I put off playing Cassette Beasts for a little while because I was worried it was going to be some sort of rhythm game based on the name, and the pictures of the monsters I saw on the store page looked really weird but once I started playing it, I was hooked.
Like Pokémon, you collect a series of monsters that you use to fight other monsters. In this game you transform into recorded copies of monsters instead of sending out your captured animals but it mostly feels the same. The large majority of encounters are 2v2 style fights, with a fun mechanic where any 2 monsters can fuse together, joining stats, types and move-sets into one along with getting a new sprite combing aspects of both monsters; which can dramatically turn the tide of an encounter. Fusing also turns on a great song that I look forward to hearing whenever I click that button.
Abilties on your monsters are easily swappable around between any monster that is compatible (usually via type). These abilties can either be offensive moves, buffs, debuffs or passive abilities. You can stack copies of an ability if you want to; I had a “ripterra” with multiple “pre-emptive strike” passive abilities that could take out some monsters before the first round even began. Monsters can also come in “Remix” variants, which is the same monster but with a different typing. These seem rare enough that it is an exciting encounter to find one without being too rare that you will never see one.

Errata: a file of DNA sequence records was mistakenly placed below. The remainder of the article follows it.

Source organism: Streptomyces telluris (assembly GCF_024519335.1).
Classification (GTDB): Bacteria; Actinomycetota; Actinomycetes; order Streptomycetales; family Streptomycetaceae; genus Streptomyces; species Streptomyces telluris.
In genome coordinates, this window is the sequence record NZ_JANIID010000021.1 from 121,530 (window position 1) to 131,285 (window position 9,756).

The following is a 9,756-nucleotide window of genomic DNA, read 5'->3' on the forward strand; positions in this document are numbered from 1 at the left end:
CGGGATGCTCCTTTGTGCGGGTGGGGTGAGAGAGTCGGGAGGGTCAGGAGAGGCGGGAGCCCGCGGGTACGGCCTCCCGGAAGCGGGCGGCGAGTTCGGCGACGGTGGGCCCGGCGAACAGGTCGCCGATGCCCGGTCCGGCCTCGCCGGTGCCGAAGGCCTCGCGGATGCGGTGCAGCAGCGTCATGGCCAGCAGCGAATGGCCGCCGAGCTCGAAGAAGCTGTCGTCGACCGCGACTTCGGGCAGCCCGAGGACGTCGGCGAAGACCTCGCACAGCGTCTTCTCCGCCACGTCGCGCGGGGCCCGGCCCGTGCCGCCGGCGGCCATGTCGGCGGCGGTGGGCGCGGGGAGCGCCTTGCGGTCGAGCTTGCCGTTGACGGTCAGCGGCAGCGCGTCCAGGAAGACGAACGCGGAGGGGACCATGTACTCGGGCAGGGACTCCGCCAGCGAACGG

The soundtrack is awesome. My 5 year old son will hum some of the more common tunes and my wife says she can’t get some of the songs out of her head. The song for the main town can get a bit repetitive since you’ll be hearing it a lot but it’s a great song so its not the biggest complaint.
As someone who has played most of the Pokémon games since the initial GameBoy releases, I had a pleasant surprise at actually losing some encounters. In Pokémon I could often just use a single monster to fight every single encounter regardless of type match ups throughout the entire game, but that can become very difficult in Cassette Beasts, since not only do type matchups deal increased or decreased damage, but they cause additional status effects. Attacking a fire monster with a plastic move will give the opponent an evasion buff for example.
I have beaten the main story and am still working through completing my collection of all the various monsters and going through some of the post-game quests.
8/10 - A very solid monster collection / fighting game with a great soundtrack to back it up